Article

ECM, A Vital Addition to EHR

Incorporate old paper files into your new electronic system.

Technology

ECM: A complement to EHR

The management system incorporates old paper files into new electronic records

Phil Britt, contributing editor

“When I see four people scrambling around for something, I want to pull my hair out,” says Keith Froleiks, practice administrator of Rockland Eye in New York. The ophthalmology practice has thrived since opening its doors in the 1960s, but like many other vision care providers, Rockland Eye had struggled with a growing paper-record build-up.

“When I see four people scrambling around for something, I want to pull my hair out,” says Keith Froleiks, practice administrator of Rockland Eye in New York. The ophthalmology practice has thrived since opening its doors in the 1960s, but like many other vision care providers, Rockland Eye had struggled with a growing paper-record build-up.

With two offices, Rockland dealt with the unfortunate issue of files getting lost between locations (as well as within offices). On average, five charts and 2% of the practice’s total database were lost or misplaced every day. These are records that were hard or impossible to replace. Even if the records were located, there was an estimated two hours per day wasted just finding them. It wasn’t just the support staff’s time that was wasted, doctors often stepped in to help as well. “It slowed down the entire office,” Mr. Froleiks recalls.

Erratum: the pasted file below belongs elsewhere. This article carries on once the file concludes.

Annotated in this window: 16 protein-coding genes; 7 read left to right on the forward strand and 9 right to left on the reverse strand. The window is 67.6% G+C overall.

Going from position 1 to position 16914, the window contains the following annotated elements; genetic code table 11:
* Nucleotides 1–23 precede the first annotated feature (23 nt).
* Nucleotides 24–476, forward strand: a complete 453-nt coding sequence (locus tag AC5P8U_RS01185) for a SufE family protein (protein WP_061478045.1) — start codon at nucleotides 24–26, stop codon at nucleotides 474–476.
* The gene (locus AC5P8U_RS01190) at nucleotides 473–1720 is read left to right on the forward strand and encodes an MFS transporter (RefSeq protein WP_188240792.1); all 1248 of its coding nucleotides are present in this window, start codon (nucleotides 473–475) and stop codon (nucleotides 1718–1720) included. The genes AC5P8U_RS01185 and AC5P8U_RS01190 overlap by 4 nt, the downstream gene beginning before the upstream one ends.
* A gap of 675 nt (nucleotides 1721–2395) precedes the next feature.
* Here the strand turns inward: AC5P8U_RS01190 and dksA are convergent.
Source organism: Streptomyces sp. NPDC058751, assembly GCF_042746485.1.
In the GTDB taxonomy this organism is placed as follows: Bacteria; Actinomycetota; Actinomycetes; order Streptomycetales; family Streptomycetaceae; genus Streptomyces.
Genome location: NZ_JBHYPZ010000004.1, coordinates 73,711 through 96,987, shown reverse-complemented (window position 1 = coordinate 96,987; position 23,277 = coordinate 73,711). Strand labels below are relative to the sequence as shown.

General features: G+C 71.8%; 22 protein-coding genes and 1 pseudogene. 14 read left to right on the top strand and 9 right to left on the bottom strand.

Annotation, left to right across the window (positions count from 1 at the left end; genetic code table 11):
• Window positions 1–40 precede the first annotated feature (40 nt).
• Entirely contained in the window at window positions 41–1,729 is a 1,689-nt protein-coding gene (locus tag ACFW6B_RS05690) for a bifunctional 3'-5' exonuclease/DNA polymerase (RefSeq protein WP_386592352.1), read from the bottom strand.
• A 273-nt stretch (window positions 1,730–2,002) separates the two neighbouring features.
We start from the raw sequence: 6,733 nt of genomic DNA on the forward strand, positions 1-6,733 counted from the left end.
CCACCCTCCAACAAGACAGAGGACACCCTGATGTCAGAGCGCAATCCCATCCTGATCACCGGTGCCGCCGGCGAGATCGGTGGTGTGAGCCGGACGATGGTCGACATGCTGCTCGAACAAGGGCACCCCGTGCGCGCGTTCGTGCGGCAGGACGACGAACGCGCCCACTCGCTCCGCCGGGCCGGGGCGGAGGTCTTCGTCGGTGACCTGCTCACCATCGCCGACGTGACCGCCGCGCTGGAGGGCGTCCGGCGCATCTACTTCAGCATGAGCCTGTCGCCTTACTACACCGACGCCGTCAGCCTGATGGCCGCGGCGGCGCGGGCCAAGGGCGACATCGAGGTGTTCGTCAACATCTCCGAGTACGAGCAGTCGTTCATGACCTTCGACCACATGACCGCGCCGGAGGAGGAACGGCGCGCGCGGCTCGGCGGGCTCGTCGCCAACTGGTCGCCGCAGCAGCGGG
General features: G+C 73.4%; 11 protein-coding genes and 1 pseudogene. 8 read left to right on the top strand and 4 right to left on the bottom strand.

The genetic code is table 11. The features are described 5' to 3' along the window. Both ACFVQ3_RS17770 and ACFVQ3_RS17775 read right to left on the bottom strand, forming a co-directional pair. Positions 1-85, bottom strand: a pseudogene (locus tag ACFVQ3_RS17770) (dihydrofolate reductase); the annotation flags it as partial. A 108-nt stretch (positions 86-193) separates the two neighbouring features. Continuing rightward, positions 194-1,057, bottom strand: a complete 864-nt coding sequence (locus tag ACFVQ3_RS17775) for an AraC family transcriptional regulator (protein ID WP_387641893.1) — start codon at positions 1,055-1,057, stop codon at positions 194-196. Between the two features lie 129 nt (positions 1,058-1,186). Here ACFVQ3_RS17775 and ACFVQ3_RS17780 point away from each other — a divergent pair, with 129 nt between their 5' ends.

Keeping track of patient records is essential for efficiency, convenience, legal, business and privacy reasons. But paper records are easy to misplace in file cabinets, desks and elsewhere. The challenge for practices like Rockland Eye is not only to reduce paper to improve efficiency, but also to transition to electronic health records (EHR) for time-saving benefits and to be compliant with government regulations.

Choosing Enterprise Content Management

Though many EHR systems have some document management capabilities, many lack the ability to seamlessly integrate paper records alongside the new digital information in a patient’s chart. At Rockland Eye, Mr. Froleiks was concerned the EHR system’s document management didn’t properly incorporate past and current paper records, so he sought an enterprise content management (ECM) system that could handle these capabilities and work hand-in-hand with the EHR.

An ECM system provides a way to easily and securely store paper records by converting them to electronic images and organizing them in a secure, organized digital storage structure, thereby unlocking their complete value by making them quickly searchable, identifiable and retrievable. By providing different levels of security and authorization, ECM systems also enable office staff to access some records, but only doctors or others with higher levels of authorization to retrieve others. Mr. Froeliks also looked for a system that would encrypt data both during transmission and at rest to provide an extra level of security critical for any data storage systems used in today’s healthcare environment.